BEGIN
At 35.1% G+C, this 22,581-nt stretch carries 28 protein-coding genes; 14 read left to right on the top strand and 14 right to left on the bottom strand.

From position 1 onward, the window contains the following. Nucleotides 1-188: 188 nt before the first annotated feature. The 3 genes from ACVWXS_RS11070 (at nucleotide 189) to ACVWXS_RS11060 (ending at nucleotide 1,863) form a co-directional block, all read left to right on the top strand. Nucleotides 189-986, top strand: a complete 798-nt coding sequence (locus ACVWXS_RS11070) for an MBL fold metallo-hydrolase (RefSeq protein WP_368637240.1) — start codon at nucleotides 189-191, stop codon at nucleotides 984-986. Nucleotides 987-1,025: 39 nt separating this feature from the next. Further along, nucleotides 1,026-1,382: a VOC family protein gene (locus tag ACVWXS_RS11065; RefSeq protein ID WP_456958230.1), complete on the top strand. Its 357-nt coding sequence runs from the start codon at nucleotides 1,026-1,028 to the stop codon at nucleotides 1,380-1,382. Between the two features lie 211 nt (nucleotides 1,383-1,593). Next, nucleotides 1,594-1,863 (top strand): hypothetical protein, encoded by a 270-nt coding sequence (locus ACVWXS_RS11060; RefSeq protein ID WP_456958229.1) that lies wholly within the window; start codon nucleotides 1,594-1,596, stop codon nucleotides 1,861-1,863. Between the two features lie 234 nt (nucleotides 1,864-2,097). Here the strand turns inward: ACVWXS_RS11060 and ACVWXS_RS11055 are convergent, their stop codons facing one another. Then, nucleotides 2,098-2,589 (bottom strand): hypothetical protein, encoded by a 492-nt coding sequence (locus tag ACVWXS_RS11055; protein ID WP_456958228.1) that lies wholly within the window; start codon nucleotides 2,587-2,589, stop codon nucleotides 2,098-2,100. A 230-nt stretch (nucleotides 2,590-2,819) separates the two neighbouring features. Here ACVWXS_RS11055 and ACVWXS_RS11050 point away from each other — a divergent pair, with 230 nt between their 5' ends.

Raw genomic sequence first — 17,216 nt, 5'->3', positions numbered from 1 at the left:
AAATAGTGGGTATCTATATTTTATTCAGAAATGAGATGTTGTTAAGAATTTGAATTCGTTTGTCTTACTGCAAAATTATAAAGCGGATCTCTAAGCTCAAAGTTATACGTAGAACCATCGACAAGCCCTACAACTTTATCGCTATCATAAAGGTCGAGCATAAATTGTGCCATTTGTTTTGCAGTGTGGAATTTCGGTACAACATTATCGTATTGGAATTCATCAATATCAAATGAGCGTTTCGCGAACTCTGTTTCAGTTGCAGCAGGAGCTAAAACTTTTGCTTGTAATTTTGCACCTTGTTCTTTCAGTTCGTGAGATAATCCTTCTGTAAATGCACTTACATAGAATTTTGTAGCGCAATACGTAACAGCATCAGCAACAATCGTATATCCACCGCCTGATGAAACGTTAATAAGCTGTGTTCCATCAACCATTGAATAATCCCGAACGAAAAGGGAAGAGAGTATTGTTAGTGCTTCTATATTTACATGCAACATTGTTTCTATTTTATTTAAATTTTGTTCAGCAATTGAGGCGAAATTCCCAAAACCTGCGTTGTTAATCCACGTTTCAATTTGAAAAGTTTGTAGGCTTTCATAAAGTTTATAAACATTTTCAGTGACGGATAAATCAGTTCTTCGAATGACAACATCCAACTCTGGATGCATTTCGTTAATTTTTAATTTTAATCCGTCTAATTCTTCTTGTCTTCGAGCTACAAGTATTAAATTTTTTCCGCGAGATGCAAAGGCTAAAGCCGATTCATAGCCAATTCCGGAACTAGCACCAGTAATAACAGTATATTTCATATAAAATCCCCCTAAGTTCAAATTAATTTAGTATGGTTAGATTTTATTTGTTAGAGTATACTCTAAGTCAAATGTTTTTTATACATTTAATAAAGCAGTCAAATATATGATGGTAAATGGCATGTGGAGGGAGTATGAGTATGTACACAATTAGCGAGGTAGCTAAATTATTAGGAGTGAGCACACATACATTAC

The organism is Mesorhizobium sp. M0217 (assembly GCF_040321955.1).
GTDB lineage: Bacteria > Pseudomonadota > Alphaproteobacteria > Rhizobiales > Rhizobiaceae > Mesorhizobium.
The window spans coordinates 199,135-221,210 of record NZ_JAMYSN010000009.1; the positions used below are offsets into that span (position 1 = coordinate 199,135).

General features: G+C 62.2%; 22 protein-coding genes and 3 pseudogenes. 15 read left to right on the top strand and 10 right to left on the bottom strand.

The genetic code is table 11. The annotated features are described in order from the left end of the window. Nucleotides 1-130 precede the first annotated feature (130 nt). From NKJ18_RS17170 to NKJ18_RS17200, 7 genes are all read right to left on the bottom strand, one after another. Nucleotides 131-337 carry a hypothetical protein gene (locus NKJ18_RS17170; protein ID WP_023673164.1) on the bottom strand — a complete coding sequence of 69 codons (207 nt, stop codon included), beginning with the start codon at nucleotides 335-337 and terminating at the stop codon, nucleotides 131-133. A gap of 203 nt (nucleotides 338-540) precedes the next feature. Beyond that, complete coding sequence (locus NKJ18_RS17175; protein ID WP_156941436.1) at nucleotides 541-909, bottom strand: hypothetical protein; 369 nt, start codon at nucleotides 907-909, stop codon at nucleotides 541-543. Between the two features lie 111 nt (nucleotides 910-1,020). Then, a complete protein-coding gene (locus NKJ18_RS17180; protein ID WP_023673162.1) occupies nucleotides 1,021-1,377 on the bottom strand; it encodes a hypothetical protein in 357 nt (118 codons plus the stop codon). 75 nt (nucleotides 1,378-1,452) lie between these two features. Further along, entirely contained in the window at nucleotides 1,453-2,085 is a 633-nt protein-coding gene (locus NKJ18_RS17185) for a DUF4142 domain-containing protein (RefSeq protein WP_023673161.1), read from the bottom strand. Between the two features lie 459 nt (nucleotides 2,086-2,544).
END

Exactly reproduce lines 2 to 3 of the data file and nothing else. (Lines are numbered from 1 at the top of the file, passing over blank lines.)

From position 1 onward, the window contains the following. Nucleotides 1-188: 188 nt before the first annotated feature. The 3 genes from ACVWXS_RS11070 (at nucleotide 189) to ACVWXS_RS11060 (ending at nucleotide 1,863) form a co-directional block, all read left to right on the top strand. Nucleotides 189-986, top strand: a complete 798-nt coding sequence (locus ACVWXS_RS11070) for an MBL fold metallo-hydrolase (RefSeq protein WP_368637240.1) — start codon at nucleotides 189-191, stop codon at nucleotides 984-986. Nucleotides 987-1,025: 39 nt separating this feature from the next. Further along, nucleotides 1,026-1,382: a VOC family protein gene (locus tag ACVWXS_RS11065; RefSeq protein ID WP_456958230.1), complete on the top strand. Its 357-nt coding sequence runs from the start codon at nucleotides 1,026-1,028 to the stop codon at nucleotides 1,380-1,382. Between the two features lie 211 nt (nucleotides 1,383-1,593). Next, nucleotides 1,594-1,863 (top strand): hypothetical protein, encoded by a 270-nt coding sequence (locus ACVWXS_RS11060; RefSeq protein ID WP_456958229.1) that lies wholly within the window; start codon nucleotides 1,594-1,596, stop codon nucleotides 1,861-1,863. Between the two features lie 234 nt (nucleotides 1,864-2,097). Here the strand turns inward: ACVWXS_RS11060 and ACVWXS_RS11055 are convergent, their stop codons facing one another. Then, nucleotides 2,098-2,589 (bottom strand): hypothetical protein, encoded by a 492-nt coding sequence (locus tag ACVWXS_RS11055; protein ID WP_456958228.1) that lies wholly within the window; start codon nucleotides 2,587-2,589, stop codon nucleotides 2,098-2,100. A 230-nt stretch (nucleotides 2,590-2,819) separates the two neighbouring features. Here ACVWXS_RS11055 and ACVWXS_RS11050 point away from each other — a divergent pair, with 230 nt between their 5' ends.

Raw genomic sequence first — 17,216 nt, 5'->3', positions numbered from 1 at the left: